The important thing to note here, and the thing that a lot of people are, I think, missing, is that this is a perfect example of what I was talking about when I said mainstream reviewers had "long since abrogated their role as arbiters of taste by hewing to anachronistic and snobbish notions of literary worth that have relatively little relationship to what people actually look for and value in their fiction." The only difference is that here it's in television rather than prose. What we have here is an Andy Rooney style of criticism, a criticism that says "I don't get what these kids are into these days, I don't understand all this stuff and it obviously has no value." It's out-of-touch, snobbish and condescending, and reads like it's geared primarily to people past retirement age, clinging oh-so-desperately to their last-century, upper-middle-class bourgeois values.

And this is why it doesn't bother me one lick that the NYT put up a paywall recently. Why would I want to read that crap anyway? (For news, I'd rather go to BBC news and NPR.)

James Wood Has a Superficial Understanding of Fiction

James Wood is perhaps the most celebrated literary critic around, and his offer of employment at the New Yorker a few years ago was practically an inevitability. Long time readers of this blog will know I have mixed feelings about the man, on the one hand praising his analysis and critical acumen, and on the other despairing his hopelessly conservative tastes and high modernist sensibility. However, I never quite grasped the true depths of what is deeply wrong in his critical understanding until I read his most recent book, How Fiction Works.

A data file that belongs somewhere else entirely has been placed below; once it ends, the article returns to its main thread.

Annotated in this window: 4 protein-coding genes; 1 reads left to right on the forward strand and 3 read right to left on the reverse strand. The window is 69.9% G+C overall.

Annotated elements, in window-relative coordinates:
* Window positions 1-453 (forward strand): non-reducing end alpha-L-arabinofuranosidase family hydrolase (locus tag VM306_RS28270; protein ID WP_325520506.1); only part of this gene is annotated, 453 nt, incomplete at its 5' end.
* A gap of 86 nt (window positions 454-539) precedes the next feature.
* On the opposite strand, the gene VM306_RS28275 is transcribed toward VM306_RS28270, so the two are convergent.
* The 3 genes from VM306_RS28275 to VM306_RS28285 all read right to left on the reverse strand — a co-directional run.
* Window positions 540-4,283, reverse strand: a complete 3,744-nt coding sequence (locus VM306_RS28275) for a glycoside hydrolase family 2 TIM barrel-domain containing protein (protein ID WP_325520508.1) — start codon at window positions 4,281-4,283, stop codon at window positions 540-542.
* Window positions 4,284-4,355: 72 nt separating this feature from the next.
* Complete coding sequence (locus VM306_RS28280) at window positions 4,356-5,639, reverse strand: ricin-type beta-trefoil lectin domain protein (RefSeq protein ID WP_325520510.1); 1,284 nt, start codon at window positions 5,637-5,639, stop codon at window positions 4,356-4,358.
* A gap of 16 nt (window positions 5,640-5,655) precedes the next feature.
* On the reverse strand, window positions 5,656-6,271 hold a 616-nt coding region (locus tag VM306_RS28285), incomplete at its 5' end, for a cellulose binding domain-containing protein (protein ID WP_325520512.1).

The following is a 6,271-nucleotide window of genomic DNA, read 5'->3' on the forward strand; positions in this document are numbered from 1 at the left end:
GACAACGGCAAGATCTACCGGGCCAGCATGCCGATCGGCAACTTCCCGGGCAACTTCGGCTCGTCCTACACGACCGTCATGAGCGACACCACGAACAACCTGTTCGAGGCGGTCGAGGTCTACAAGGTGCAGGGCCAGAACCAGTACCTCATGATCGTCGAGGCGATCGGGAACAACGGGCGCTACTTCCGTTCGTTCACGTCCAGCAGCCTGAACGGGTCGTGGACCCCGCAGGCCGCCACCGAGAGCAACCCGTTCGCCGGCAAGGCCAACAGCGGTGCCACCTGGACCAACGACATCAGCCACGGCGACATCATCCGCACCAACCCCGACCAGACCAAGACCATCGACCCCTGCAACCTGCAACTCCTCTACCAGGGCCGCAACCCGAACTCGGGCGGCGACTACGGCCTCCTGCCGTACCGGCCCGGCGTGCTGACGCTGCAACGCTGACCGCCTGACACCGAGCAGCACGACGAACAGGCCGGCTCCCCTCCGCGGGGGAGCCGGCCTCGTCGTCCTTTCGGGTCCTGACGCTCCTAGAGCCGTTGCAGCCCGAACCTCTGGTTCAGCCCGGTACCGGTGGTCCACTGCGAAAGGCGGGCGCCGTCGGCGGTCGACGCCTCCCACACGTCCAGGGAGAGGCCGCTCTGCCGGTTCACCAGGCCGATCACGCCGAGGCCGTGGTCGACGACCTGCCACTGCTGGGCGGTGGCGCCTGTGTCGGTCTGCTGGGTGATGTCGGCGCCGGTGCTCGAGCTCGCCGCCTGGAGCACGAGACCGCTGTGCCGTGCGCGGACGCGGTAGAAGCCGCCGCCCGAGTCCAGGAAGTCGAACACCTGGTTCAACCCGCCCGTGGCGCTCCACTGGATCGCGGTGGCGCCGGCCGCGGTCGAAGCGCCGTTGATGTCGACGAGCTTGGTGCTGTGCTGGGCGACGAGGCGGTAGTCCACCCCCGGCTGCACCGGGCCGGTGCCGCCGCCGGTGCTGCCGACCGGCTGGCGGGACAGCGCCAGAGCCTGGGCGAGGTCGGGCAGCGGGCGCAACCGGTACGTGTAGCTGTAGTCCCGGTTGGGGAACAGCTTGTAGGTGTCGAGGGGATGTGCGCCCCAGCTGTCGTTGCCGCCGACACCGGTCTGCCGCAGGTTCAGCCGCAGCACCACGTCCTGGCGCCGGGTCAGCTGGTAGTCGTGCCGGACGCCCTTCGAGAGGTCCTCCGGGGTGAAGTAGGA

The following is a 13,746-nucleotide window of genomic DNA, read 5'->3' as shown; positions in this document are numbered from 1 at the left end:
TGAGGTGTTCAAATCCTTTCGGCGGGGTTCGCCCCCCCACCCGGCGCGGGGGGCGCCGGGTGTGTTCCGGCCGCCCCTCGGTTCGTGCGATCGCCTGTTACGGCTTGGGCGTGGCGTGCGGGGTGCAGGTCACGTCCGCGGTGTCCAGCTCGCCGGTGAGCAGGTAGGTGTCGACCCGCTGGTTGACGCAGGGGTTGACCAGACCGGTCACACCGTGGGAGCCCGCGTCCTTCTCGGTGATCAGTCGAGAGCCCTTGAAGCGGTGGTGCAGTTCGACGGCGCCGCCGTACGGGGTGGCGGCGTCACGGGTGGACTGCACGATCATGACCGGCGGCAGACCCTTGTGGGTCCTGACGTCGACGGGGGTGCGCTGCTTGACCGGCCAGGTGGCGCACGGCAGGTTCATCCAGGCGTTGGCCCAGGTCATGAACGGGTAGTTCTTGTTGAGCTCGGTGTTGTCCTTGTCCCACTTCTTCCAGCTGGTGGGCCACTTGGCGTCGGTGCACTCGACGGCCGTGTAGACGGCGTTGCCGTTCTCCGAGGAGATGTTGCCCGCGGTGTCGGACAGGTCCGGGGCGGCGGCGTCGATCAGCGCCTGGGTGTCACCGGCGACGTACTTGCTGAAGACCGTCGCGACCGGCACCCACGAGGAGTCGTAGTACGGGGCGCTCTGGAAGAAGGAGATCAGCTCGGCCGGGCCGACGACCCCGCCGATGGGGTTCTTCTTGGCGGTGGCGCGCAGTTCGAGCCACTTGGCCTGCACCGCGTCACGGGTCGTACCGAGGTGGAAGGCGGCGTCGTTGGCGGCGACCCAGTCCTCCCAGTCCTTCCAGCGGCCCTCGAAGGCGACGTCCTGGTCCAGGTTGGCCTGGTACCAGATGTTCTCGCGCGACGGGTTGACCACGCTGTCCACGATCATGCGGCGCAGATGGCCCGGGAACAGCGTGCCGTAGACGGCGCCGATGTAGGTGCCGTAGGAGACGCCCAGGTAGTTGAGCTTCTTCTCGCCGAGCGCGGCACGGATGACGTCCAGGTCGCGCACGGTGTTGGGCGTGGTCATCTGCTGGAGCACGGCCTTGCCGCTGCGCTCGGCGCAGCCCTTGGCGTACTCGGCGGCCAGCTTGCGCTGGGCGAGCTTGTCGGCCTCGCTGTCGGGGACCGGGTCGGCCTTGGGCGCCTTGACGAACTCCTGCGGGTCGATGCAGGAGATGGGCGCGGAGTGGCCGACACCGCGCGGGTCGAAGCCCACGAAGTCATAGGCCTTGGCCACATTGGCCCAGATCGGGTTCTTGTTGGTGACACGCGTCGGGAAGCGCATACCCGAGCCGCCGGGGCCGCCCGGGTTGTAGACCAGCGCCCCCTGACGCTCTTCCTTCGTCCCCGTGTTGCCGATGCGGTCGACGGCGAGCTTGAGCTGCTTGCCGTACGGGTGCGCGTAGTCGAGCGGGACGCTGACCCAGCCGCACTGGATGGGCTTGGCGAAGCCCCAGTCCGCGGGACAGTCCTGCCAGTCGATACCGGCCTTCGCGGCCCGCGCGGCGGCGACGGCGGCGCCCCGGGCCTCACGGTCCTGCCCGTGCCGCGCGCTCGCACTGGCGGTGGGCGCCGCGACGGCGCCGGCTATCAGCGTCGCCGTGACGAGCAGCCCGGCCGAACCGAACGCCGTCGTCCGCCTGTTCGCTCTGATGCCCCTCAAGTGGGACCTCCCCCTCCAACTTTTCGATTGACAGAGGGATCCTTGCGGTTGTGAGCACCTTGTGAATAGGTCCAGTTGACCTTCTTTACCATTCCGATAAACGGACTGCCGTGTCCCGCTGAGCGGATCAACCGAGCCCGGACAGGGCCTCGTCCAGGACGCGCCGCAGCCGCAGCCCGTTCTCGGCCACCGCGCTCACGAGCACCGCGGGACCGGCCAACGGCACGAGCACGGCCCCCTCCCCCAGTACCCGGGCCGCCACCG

Understand: this is a book that spends three chapters talking about the importance of detail (before Wood concludes that he is "ambivalent" about details in fiction), but has not one single chapter about plot. Indeed, plot is twice dismissed as juvenile, and Wood turns to the example of Flaubert again and again, the man who, Wood says, wanted to write a book about "nothing", that got by on style alone.

Lazy Writing Part 1

I am not often one who gets my feminist hackles up, since i think mostly that sort of thing reduces mostly to class differences. One thing I am starting to find truly annoying, though, is the Dumb Bitch Who Doesn't Know What's Good For Her archetype. You know what I'm talking about: something is clipping along in a story things are progressing from Point A to Point C via Point B, when out of the blue because the plot is running too fast the writer figures that he needs to complicate things a bit and add a subplot of some kind and he introduces this character. And god is she annoying. Even though it's mindnumbingly clear to the reader, the writer, and every clued in character in the story what it is that this character should do in the situation they are thrust into, she instead does the exact opposite. Because this activity is in fact insane and is only there to complexify an otherwise extremely linear and predictable story, the writer needs to create a reason for her to do this thing. There are a few stock reasons, all of which generally work in service of some sort of neanderthal view of human nature, but by far the most irritating is the general appeal to hysterical femininity. The audience is in effect being asked to accept that this character is behaving in a completely stupid way contrary to what the protagonist needs her to do because he emotions have short-circuited her ability to think clearly and act sanely.